Stable Block

 

The stable block was built in 1768 by John Carr on a scale to match the house. This can easily be viewed from the public path through the park and, as you will see, the horses probably had a better standard of accomodation than most of the residents in the village at the time!

 

Pevsner tells us that the stables comprise 15 bays with a rusticated entrance with Tuscan columns, pediment and cupola. There is a large (no longer operational) fountain in the centre of the courtyard which can be glanced through the gates. Much of the Stable Block was used as a gymnasium when the house was used for educational purposes but now this huge building seems to be entirely unused (along with all the other more modern college buildings dotted around the park).

 

 

Lady Mabel College

 

From 1949 to 1974 the house was home to The Lady Mabel College of Physical Eudcation. Named after Lady Mabel Smith (sister of the 7th Earl Fitzwilliam) the College trained female physical education teachers. The college later merged with Sheffield City Polytechnic.

 

Former Lady Mabel students may be interested in the Lady Mabel former students site. We hope to feature more information on the college in the near future.

 

 

 


 

 

 

 

Wentworth Brewery

 

 

A Tour Round Wentworth Brewery


Wentworth Brewery's Fermentation Units

 

Our guest photographer Mr. Derick Toy was recently invited on a tour of Wentworth Brewery by the brewery's owner and managing director Mr. John Moorhouse. We reproduce here some of Derick's pictures which give an idea of some of the processes involved in producing the award-winning Wentworth beers. 

 

 

ABOUT THE BREWERY

 

Wentworth Brewery, viewed here from the nearby farm shop, is based in the old Wentworth Woodhouse power house which formerly housed the generators for the house. The brewery, which has a staff of 5, produces around 30 Barrels (or 2,800 pints!) of beer per week.

 

The brewery has a regular production of 8 different types of beer, including the best selling Wentworth Pale Ale.

 

The company's beers have won 16 Gold Medal Awards for Best Beer at CAMRA Beer Festivals in Leeds, Barnsley, Sheffield and Rotherham during the past 3 years. The company also produces bottled versions of its beers, some of which are exported to the USA.

 

Visit http://www.wentworthbrewery.co.uk/ for the brewery's own web site.

 

 

 

 

 

WENTWORTH HOUSE LINKS:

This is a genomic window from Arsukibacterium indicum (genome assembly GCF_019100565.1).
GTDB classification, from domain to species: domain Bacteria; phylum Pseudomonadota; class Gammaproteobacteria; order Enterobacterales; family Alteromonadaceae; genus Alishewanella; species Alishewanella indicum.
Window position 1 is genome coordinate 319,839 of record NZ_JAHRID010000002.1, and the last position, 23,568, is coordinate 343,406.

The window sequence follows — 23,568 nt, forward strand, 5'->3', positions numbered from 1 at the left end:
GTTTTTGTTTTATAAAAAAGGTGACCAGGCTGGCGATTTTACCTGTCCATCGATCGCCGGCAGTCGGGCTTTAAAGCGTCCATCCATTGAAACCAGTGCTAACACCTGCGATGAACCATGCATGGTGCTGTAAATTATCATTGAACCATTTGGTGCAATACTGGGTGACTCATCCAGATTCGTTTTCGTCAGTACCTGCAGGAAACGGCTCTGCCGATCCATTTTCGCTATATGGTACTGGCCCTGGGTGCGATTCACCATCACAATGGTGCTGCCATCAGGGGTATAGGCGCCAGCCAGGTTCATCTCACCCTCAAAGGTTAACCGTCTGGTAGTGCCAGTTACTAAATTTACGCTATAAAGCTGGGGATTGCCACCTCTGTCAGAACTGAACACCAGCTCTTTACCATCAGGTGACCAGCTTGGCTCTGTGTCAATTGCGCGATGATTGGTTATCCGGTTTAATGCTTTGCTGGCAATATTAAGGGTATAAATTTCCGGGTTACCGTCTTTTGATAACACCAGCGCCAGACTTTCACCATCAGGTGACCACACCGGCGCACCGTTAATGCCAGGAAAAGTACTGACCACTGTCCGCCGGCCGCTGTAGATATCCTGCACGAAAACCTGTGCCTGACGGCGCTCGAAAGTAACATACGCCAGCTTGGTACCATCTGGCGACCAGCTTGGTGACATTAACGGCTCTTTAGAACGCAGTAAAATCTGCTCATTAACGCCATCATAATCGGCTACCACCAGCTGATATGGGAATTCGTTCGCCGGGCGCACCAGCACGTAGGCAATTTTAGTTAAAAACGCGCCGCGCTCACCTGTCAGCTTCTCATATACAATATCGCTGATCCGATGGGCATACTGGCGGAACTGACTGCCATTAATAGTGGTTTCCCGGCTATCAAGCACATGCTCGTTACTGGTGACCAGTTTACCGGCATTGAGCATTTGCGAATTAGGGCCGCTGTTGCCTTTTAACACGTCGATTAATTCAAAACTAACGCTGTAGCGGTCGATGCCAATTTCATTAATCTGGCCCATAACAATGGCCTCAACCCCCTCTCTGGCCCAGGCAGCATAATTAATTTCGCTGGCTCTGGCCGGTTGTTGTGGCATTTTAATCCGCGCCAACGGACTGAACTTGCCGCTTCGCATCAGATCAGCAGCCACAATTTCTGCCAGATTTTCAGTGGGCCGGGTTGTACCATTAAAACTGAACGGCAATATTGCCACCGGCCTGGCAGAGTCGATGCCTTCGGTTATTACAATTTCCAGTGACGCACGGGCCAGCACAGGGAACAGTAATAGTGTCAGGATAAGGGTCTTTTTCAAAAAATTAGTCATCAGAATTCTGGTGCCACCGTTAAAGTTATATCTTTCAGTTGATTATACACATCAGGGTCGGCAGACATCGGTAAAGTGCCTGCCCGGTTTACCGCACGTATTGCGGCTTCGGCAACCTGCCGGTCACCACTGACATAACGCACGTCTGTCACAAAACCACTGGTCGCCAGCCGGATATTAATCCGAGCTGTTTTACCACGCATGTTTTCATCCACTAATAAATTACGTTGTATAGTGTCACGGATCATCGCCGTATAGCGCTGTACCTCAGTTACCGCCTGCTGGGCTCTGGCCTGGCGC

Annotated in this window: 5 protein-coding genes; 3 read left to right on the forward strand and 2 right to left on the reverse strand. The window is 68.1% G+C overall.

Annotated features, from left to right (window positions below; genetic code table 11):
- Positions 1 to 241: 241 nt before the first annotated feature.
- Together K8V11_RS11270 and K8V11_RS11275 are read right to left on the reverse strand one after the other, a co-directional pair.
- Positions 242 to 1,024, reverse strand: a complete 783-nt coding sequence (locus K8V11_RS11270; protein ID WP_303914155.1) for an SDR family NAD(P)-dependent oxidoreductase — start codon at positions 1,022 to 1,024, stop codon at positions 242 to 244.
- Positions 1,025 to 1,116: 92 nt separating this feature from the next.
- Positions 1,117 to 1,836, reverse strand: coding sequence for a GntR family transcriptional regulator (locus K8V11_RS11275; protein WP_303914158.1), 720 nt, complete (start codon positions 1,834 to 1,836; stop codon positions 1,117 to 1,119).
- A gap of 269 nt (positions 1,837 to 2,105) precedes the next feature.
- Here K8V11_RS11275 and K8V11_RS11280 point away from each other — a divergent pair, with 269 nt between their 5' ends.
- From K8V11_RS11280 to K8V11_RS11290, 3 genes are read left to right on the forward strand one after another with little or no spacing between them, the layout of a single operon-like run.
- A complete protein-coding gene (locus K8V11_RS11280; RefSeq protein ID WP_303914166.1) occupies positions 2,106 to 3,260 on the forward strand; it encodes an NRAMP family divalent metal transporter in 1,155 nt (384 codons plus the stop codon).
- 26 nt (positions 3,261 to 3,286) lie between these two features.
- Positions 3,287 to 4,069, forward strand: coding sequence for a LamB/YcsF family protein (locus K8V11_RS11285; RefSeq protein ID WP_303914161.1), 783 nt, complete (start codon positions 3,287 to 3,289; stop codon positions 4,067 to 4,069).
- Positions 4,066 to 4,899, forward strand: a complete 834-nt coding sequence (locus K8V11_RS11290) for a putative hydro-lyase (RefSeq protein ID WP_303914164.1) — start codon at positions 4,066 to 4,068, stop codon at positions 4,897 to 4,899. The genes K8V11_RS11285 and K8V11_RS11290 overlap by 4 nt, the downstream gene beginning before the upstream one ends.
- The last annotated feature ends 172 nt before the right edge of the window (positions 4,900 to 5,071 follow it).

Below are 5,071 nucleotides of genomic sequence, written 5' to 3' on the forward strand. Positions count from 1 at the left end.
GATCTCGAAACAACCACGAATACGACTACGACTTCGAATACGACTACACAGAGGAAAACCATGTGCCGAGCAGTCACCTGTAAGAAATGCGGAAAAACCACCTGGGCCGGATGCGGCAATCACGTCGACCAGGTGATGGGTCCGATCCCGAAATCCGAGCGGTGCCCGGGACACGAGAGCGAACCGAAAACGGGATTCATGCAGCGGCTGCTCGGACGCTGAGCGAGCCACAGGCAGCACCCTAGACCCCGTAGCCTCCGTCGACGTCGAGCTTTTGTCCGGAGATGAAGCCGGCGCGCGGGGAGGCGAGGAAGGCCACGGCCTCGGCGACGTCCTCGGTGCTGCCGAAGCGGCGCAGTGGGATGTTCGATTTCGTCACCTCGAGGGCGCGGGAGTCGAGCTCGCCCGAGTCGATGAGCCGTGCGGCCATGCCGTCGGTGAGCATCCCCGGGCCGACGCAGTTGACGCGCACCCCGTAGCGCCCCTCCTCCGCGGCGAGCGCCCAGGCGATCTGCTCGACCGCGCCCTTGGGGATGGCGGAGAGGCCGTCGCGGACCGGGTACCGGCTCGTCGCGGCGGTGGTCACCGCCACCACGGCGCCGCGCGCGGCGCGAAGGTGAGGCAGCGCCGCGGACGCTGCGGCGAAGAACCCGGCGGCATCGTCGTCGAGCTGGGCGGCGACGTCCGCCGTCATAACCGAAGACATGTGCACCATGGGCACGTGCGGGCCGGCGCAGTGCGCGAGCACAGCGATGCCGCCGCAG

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BRIEF HISTORY

 

The history of Wentworth village is inextricably linked with the history of the great aristocratic families - the Wentworths, Watsons and Fitzwilliams - who presided over it for generations. Only recently, following the end of the Fiztwilliam family line in 1979, has the village started to lead a more independent existence.

 

 

 

Thomas Wentworth

 

 

Wentworths

 

The village itself dates back to at least 1066, when lands in the area were given to Adam de Newmarch and William le Flemming, later passing to the Canons of Bolton Abbey. It is not known how the Wentworth family came into the lands, but around 1300 they united by marriage with the Woodhouse family who lived outside the village on the site of what is now Wentworth Woodhouse. The Woodhouse lands were originally part of the manor of "frerehouse" which also included the sites of the modern Friars House, Friars Cottages and Boltons Yard. The combined Wentworth family went on to dominate the area for centuries, slowly acquiring more land, money and influence.

 

The first Wentworth family member to achieve national fame was Thomas Wentworth (b. 1593), 1st Earl of Strafford (pictured). He entered parliament and progressed rapidly through the ranks, becoming Lord President of the Council of the North and Lord Lieutenant of Ireland, and no doubt acquiring a lot more land and money along the way. Unfortunately he must also have acquired a lot of enemies in the House of Commons because he was tried and beheaded for treason in 1641. His remains are buried under the Old Church in Wentworth.

 

 

Watsons

 

The Earl's son, William (they all seem to have been called either Thomas or William!) inherited his father's title, but died without an heir and the estate passed to the Watson (later Watson-Wentworth) family. It was the Watson-Wentworths (who later became the Marquises of Rockingham) who built many of the grandest structures in the area, including the magnificent East Front of Wentworth Woodhouse and the Hoober Stand and Keppel's Column follies. They also gave the village some of its first public buildings such as the Barrow school and the former windmill on Clayfields Lane. The 2nd Marquis of Rockingham even found time between the building work to become Prime Minister on two occassions. Unfortunately he didn't find time to produce an heir and so the estate changed hands yet again.

 

 

Fitwilliams